What's It Really Like to Live Through Breast Cancer?
Over the first 12 weeks of treatment, the tumor shrank significantly. The chemo cost Valerie her hair, her fingernails—many of which cracked, flaked, and finally fell off—her appetite, her concentration, and her period. She had piercing, days-long headaches, and felt a dull, humming throb in every bone. Even her teeth hurt. Her mouth dried out, its delicate tissues erupting in sores. "I'd wake up feeling like I had a mouthful of ashes," she says.
Outgoing as ever, she made a friend in the chemo room—a fellow breast cancer patient named Sheila, who was athletic and dynamic and loaded with personality, and who happened to be reading the same mystery novel as Valerie. As the women chatted they realized they were about the same age, both from New York, each with a husband named Ken. They exchanged e-mails and looked forward to seeing each other every week. The Kens became friends, too.
Valerie conducted business meetings in the chemo room (which she reorganized, arranging its DVDs and bemoaning its window treatments to anyone who'd listen). She mustered the strength to keep traveling for work, speaking to conference attendees about furniture design. ("Fly business class and don't use public transportation," Oratz warned: Body aches and a chemo-compromised immune system demanded more legroom and fewer germs.)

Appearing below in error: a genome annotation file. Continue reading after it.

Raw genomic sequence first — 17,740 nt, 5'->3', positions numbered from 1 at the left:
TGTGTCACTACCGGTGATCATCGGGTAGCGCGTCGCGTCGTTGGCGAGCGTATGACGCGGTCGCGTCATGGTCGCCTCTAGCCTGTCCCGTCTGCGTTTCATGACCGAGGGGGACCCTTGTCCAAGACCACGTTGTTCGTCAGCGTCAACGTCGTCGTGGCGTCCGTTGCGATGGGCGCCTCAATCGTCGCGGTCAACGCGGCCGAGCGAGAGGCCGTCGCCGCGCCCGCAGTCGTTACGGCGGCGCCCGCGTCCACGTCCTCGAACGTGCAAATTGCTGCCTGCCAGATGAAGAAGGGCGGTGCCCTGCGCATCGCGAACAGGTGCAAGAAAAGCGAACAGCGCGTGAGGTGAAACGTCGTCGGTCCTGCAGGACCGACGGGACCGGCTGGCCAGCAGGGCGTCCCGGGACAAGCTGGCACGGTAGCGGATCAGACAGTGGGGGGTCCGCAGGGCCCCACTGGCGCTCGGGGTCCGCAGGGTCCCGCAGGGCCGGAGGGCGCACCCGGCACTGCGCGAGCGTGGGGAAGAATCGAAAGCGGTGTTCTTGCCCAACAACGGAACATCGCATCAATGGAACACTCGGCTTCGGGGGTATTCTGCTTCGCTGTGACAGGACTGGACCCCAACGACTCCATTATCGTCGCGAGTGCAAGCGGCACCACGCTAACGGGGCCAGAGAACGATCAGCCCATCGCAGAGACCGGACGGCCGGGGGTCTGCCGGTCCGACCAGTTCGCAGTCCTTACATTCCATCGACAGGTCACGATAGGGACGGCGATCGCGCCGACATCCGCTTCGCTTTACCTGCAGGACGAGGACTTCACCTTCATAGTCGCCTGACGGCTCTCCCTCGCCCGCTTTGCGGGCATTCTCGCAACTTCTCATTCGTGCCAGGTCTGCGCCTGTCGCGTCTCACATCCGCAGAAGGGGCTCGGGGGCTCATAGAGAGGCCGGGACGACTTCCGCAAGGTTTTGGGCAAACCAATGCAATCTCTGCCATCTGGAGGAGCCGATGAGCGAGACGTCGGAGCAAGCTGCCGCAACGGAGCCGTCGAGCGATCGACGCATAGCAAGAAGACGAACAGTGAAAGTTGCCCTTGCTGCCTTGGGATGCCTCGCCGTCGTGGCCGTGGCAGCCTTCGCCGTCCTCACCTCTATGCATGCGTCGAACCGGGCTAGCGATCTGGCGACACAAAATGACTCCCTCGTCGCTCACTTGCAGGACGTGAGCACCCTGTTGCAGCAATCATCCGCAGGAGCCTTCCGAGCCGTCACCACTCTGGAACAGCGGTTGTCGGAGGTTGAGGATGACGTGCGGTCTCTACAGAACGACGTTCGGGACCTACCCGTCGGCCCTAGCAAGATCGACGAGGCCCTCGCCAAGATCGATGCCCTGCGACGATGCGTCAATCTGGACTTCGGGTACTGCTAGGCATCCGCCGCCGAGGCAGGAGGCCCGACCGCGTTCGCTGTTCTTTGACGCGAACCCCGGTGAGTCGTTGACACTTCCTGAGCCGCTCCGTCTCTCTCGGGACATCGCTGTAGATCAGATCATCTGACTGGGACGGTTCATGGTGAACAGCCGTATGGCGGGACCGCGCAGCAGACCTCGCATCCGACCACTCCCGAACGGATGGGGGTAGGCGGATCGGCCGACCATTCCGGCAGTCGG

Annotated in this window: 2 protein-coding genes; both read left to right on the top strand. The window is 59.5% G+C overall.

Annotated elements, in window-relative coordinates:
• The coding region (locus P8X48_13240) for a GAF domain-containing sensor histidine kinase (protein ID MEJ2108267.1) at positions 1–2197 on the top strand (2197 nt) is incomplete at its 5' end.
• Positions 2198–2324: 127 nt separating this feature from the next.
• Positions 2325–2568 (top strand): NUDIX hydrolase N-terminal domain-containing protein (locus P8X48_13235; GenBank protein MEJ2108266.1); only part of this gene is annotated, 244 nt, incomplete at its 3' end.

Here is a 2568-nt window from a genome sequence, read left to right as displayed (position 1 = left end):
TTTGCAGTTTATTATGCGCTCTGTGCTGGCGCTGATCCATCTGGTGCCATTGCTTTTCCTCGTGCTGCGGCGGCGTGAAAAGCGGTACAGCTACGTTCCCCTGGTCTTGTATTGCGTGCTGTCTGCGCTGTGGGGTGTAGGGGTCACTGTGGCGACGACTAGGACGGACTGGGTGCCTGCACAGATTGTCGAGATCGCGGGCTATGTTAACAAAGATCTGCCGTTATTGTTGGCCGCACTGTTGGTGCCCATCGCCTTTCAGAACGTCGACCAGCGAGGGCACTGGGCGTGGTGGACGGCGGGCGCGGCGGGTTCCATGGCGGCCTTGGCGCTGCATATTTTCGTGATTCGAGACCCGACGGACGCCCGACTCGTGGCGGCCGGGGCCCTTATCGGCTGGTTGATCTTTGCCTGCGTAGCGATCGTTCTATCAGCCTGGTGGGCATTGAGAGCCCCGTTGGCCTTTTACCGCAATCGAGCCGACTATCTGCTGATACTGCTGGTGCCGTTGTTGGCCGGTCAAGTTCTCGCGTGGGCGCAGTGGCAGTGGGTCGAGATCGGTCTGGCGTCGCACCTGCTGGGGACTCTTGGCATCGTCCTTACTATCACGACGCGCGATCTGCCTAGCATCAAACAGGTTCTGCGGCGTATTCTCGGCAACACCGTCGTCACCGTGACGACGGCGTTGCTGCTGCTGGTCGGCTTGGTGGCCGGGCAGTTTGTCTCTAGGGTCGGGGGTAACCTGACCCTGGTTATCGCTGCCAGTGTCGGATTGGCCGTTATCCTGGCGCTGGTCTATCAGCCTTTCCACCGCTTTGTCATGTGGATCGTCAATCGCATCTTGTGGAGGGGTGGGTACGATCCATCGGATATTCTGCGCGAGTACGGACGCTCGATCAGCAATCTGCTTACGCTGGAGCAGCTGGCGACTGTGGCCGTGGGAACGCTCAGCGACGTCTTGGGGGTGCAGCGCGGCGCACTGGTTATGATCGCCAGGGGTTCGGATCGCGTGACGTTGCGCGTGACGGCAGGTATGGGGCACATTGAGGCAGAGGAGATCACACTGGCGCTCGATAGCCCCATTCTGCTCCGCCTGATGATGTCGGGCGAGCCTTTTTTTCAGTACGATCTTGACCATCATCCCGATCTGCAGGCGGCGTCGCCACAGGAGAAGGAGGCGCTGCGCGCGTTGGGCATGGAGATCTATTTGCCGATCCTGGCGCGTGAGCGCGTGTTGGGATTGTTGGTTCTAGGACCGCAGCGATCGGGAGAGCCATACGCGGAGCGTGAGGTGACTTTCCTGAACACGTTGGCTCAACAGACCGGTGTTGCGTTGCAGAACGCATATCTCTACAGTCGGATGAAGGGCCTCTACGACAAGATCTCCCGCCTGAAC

As Valerie approached her final dose of chemo, she and Oratz shifted their focus to the surgical phase of her treatment. Aware of the increased likelihood that she would develop a new cancer in her healthy left breast, and determined to be rid of the remaining marble-sized mass in her right, Valerie opted for a double mastectomy. Oratz supported this decision. As she met with surgeons and braced for the loss of her breasts, Valerie remained stubbornly upbeat. Her family organized a massive conference call, and through the receiver she listened to a lively chorus of relatives pray and joke and tell stories to make her laugh. "Maybe staying positive doesn't help," she told a friend. "But even if it didn't, would you want to die miserable?"
And then, as she was preparing for the surgery, Valerie returned to the radiologist who, six months earlier, had told her he was certain she had cancer. She watched him puzzle over her X-rays, all squints and frowns. He stood, pacing the room before rechecking the scans. "I can't find it," he finally announced. Because it wasn't there to be found. In the weeks since her final dose of chemo, Valerie's once enormous, aggressive tumor—so grave that even a week's wait might have affected her chances of survival—had vanished.